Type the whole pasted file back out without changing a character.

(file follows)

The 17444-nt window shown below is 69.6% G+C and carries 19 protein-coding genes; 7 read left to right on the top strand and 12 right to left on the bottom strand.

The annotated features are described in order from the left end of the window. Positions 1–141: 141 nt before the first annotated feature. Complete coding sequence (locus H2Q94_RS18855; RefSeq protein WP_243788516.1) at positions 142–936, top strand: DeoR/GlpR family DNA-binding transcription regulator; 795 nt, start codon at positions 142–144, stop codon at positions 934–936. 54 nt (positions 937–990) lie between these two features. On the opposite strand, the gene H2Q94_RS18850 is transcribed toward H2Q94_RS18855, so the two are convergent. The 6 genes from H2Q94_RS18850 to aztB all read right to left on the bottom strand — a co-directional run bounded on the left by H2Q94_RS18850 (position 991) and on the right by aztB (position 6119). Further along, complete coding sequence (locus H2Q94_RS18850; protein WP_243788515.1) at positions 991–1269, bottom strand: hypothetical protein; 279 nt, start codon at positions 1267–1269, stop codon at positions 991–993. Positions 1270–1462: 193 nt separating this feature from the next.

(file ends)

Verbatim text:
The 17444-nt window shown below is 69.6% G+C and carries 19 protein-coding genes; 7 read left to right on the top strand and 12 right to left on the bottom strand.

The annotated features are described in order from the left end of the window. Positions 1–141: 141 nt before the first annotated feature. Complete coding sequence (locus H2Q94_RS18855; RefSeq protein WP_243788516.1) at positions 142–936, top strand: DeoR/GlpR family DNA-binding transcription regulator; 795 nt, start codon at positions 142–144, stop codon at positions 934–936. 54 nt (positions 937–990) lie between these two features. On the opposite strand, the gene H2Q94_RS18850 is transcribed toward H2Q94_RS18855, so the two are convergent. The 6 genes from H2Q94_RS18850 to aztB all read right to left on the bottom strand — a co-directional run bounded on the left by H2Q94_RS18850 (position 991) and on the right by aztB (position 6119). Further along, complete coding sequence (locus H2Q94_RS18850; protein WP_243788515.1) at positions 991–1269, bottom strand: hypothetical protein; 279 nt, start codon at positions 1267–1269, stop codon at positions 991–993. Positions 1270–1462: 193 nt separating this feature from the next.